You saw my next post, right? I think there's a chance we sneak into the second wild card spot... maybe. But I don't think there's any way this team is in the running without that fortuitously-timed change.
I did - and I think you're probably right, but I actually think we could be in the running for the first wild-card spot too. The important thing isn't really just runs scored - it's run differential. If we can score about 75-80 more than we give up, that puts us in about an 89-90 expected wins. 90 wins puts you right in the wild card and division race, usually and should lock up the second wild card.
So, really, you can start with how great you think the pitching is going to be and work backwards. sit depends also on how great you think the pitching's going to be. Putting aside Philly's ridiculous 529 from last year, the lowest over the past few years are in the 580-ish range. If you presume we're good enough to be where SF was the last few years, you could put us at 575. 75-80 runs puts us at 650. If we hit that, we should be in the 90 win range, which should put us close to the #1 WC.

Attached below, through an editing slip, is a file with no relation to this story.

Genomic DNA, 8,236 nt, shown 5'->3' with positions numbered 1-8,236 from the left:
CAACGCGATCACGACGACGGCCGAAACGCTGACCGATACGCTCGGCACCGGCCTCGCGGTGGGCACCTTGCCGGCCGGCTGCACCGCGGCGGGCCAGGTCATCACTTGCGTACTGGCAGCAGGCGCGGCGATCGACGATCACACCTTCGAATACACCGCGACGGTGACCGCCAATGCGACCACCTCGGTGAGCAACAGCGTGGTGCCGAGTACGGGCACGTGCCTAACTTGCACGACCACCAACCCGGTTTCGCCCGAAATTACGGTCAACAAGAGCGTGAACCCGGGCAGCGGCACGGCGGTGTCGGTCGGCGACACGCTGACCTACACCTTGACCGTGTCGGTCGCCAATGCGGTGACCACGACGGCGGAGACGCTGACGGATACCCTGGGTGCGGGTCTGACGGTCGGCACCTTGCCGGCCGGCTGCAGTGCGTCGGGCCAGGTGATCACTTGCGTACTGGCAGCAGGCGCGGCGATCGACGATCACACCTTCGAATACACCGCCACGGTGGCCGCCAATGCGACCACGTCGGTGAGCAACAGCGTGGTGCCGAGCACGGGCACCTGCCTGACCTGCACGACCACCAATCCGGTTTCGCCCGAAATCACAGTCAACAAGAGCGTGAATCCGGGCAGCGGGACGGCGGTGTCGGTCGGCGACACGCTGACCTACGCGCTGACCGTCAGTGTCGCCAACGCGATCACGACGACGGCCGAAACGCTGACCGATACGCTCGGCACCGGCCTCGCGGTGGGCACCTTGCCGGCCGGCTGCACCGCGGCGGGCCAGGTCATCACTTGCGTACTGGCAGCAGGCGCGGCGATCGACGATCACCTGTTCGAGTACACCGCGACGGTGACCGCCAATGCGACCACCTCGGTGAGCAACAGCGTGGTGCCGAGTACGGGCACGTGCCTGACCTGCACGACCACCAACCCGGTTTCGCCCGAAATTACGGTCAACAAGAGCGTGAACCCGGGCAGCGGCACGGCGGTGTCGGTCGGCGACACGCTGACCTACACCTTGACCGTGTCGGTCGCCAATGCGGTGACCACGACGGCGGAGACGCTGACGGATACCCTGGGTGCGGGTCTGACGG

The cool part about looking at it that way is that it gives you a rough approx of wins based on runs scored. If we peg our runs against at 575, then it works like this:
600 runs: 84 wins
625: 87 wins
650: 90 wins
675: 93 wins
700: 96 wins
And it scales. So if you happen to think that there's no reason we can't do what the Phillies did last year, adn you want to be aggressive in your guess about how few we're going to give up, you can peg us at 530 runs, and then slide accordingly:
555: 84 wins
605: 90, etc.
Anyway, this is a very long-winded way to say I mostly agree with you, but I think it depends on what you think the pitching will do. That's also why I'm so worried about the offense right now. The pitching simply can't be this great over the course of a full season, so any reasonable expectation of what they will be requires that the offense get a lot better in a hurry.
Disclaimer: Before I get accused of statistical needledickery, yes, these numbers don't matter if they don't actually perform to them on the field, and yes, there is some built in variance in the real-world, such that a +50 run differential could reasonably be anywhere from 85-89 wins, and +75 could be 88-92, etc. or even a little better or worse if they have a particularly lucky or unlucky season.